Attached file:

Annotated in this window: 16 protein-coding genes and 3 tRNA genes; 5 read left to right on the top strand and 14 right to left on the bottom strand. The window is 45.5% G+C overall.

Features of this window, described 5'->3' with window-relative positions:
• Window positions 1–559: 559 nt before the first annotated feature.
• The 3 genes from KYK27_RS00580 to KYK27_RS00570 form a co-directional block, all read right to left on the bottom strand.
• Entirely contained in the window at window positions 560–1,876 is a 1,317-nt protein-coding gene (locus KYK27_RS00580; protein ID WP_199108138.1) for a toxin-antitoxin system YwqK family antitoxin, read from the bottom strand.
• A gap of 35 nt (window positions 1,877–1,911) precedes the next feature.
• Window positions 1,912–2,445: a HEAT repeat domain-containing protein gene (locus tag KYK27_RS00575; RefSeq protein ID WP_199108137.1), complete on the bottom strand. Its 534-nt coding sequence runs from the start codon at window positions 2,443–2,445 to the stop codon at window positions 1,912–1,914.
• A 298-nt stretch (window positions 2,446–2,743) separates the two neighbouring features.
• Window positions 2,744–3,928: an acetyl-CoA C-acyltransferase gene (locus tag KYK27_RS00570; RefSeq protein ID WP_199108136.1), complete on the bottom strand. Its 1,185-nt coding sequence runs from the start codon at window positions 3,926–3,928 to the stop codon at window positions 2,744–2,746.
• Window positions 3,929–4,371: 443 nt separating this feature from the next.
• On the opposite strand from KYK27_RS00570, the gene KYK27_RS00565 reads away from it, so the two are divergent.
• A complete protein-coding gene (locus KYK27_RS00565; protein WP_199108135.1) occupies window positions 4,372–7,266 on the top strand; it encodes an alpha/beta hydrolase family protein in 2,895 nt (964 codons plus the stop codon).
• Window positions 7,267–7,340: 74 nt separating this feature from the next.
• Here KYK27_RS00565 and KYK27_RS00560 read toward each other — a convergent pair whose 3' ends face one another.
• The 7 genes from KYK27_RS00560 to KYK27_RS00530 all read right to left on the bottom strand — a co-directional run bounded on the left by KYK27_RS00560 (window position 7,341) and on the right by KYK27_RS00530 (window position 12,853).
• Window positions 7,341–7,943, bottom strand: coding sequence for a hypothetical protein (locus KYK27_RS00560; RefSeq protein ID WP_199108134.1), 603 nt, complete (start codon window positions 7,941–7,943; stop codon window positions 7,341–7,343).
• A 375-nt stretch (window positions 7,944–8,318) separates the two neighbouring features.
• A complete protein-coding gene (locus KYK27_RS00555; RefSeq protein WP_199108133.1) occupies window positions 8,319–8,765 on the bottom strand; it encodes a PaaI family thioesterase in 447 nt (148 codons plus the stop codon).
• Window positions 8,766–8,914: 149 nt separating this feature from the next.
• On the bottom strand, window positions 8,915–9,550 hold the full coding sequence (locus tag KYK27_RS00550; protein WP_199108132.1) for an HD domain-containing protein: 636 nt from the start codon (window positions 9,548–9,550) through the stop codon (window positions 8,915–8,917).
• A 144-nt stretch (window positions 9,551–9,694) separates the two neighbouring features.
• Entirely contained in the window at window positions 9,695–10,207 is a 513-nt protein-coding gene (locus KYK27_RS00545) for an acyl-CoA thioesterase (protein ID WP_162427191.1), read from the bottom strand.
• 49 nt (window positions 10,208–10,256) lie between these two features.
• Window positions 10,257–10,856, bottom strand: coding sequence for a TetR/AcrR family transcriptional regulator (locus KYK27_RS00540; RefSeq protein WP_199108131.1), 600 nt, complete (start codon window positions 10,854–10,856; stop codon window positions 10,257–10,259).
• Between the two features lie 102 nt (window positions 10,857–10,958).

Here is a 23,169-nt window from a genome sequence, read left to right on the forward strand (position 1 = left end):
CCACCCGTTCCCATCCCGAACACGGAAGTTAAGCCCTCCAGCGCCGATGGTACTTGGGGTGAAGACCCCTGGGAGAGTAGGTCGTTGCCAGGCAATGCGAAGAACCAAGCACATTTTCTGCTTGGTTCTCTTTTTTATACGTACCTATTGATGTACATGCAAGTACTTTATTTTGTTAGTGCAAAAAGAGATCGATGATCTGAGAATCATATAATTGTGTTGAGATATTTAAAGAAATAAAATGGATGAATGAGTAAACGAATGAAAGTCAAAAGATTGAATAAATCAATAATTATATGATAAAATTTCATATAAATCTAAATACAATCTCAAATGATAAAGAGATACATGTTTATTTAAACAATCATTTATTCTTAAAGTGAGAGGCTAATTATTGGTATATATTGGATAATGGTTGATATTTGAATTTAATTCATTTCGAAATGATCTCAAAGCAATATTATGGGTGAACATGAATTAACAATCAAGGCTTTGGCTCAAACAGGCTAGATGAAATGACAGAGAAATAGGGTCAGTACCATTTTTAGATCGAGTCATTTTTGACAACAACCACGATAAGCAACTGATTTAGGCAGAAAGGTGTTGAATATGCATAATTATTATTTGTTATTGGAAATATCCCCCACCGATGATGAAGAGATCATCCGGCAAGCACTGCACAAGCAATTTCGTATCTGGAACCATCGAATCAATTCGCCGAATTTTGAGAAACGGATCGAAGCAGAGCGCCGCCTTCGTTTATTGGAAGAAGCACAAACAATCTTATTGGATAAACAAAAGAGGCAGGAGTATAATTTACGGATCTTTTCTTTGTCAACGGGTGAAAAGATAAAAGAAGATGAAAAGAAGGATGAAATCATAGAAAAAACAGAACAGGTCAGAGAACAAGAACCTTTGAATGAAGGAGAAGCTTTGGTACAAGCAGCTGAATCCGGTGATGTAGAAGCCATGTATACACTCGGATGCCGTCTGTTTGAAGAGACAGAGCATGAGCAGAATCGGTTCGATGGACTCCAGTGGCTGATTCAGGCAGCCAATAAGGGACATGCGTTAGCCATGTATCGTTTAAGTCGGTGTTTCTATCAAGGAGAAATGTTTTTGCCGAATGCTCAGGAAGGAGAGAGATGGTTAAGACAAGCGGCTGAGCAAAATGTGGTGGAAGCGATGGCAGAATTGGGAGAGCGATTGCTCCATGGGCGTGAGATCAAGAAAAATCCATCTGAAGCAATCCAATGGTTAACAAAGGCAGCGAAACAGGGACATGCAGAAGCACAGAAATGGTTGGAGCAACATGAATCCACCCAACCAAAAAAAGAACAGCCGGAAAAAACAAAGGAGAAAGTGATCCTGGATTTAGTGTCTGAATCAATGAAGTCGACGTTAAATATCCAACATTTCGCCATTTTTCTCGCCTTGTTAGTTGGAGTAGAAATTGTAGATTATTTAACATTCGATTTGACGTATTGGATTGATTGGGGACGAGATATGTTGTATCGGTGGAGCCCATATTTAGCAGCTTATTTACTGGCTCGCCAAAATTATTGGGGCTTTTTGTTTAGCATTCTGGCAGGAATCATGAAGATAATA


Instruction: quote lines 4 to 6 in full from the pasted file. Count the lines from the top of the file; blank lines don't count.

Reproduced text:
• The 3 genes from KYK27_RS00580 to KYK27_RS00570 form a co-directional block, all read right to left on the bottom strand.
• Entirely contained in the window at window positions 560–1,876 is a 1,317-nt protein-coding gene (locus KYK27_RS00580; protein ID WP_199108138.1) for a toxin-antitoxin system YwqK family antitoxin, read from the bottom strand.
• A gap of 35 nt (window positions 1,877–1,911) precedes the next feature.